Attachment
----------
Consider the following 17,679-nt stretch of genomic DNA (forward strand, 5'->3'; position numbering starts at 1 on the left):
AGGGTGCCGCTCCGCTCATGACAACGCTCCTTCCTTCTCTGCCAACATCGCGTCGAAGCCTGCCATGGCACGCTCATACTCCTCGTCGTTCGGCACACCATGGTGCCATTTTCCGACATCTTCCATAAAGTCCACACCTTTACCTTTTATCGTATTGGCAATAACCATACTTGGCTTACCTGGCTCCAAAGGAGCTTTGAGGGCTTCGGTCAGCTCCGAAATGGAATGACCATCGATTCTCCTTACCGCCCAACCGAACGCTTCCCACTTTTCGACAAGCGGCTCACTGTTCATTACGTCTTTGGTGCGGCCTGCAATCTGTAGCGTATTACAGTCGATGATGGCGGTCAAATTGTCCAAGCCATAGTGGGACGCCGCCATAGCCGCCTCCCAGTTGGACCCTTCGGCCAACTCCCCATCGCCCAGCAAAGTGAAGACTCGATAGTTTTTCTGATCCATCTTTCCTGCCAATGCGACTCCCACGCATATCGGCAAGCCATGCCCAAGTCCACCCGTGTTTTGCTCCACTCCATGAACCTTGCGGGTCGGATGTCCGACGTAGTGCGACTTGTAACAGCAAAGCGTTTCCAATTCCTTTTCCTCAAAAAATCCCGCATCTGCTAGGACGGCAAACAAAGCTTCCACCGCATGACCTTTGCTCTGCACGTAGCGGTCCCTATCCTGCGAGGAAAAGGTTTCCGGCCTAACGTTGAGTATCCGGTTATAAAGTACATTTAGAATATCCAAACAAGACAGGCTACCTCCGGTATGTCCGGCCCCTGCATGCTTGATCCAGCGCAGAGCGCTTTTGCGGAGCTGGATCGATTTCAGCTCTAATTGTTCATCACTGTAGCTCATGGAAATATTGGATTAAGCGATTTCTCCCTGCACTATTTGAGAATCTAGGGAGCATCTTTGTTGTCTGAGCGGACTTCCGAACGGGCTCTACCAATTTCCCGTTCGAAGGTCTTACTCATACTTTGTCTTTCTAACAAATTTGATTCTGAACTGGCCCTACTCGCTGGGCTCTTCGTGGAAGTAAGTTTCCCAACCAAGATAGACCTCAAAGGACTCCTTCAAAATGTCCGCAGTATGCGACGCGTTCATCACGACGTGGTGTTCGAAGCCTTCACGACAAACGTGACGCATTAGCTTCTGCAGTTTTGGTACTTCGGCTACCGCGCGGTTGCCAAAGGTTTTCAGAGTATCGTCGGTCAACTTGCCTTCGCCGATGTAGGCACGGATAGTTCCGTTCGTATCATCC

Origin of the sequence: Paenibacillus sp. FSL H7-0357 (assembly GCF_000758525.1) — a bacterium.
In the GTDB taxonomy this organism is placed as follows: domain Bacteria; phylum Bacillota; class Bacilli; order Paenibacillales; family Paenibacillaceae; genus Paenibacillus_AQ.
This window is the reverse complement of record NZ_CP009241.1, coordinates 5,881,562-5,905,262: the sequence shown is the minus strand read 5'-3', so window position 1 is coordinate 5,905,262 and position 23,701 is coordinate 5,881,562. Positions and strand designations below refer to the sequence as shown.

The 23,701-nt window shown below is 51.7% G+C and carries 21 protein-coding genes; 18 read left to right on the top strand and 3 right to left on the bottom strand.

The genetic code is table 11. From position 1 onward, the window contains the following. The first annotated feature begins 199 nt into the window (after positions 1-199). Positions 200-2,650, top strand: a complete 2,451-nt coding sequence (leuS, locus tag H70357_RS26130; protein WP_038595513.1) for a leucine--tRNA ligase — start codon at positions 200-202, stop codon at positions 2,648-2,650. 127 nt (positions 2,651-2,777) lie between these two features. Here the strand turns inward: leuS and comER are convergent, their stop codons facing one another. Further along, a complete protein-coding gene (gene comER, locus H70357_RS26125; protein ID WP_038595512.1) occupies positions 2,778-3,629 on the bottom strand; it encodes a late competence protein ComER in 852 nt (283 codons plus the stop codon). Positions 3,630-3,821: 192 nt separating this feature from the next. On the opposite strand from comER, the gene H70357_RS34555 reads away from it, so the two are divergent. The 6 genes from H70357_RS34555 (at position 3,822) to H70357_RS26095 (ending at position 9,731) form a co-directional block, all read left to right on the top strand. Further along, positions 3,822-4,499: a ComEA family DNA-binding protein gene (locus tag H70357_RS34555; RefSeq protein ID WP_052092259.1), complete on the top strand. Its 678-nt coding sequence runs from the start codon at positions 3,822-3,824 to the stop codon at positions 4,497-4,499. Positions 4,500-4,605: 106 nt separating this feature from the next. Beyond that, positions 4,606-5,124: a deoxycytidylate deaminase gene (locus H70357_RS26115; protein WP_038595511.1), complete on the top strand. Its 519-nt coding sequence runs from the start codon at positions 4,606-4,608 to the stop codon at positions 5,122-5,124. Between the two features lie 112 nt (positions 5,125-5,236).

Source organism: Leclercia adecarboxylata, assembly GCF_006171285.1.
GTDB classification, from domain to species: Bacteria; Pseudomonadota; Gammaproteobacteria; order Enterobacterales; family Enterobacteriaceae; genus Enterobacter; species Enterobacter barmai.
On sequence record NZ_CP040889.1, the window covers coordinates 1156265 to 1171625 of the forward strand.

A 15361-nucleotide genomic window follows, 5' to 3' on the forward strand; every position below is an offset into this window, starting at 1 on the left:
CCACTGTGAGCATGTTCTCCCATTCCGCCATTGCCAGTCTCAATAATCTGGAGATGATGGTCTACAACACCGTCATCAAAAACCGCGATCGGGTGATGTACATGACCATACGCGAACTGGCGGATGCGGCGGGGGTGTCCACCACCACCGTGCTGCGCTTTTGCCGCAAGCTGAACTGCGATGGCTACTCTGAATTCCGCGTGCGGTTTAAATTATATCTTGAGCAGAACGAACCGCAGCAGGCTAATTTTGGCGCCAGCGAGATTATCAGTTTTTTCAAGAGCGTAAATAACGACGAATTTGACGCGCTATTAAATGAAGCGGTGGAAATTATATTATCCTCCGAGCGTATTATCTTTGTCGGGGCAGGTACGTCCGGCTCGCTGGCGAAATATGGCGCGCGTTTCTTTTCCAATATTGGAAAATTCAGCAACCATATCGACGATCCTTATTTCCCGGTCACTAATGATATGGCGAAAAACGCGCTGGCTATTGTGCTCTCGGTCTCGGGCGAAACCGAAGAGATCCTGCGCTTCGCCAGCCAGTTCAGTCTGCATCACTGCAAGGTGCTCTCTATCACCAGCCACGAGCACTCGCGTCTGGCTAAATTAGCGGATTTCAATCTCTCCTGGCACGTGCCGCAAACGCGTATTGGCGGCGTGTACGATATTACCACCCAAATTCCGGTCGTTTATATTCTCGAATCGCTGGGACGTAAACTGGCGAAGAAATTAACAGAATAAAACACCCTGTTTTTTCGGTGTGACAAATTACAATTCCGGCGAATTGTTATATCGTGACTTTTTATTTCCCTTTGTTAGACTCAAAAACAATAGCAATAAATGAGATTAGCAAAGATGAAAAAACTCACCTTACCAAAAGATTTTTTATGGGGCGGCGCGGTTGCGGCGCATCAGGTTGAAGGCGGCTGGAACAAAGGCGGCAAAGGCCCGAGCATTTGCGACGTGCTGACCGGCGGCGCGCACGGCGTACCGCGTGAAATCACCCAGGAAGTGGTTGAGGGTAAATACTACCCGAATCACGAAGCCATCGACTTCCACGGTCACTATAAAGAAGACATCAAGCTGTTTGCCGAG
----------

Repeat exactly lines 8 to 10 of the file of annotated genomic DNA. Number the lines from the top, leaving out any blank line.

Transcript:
Source organism: Leclercia adecarboxylata, assembly GCF_006171285.1.
GTDB classification, from domain to species: Bacteria; Pseudomonadota; Gammaproteobacteria; order Enterobacterales; family Enterobacteriaceae; genus Enterobacter; species Enterobacter barmai.
On sequence record NZ_CP040889.1, the window covers coordinates 1156265 to 1171625 of the forward strand.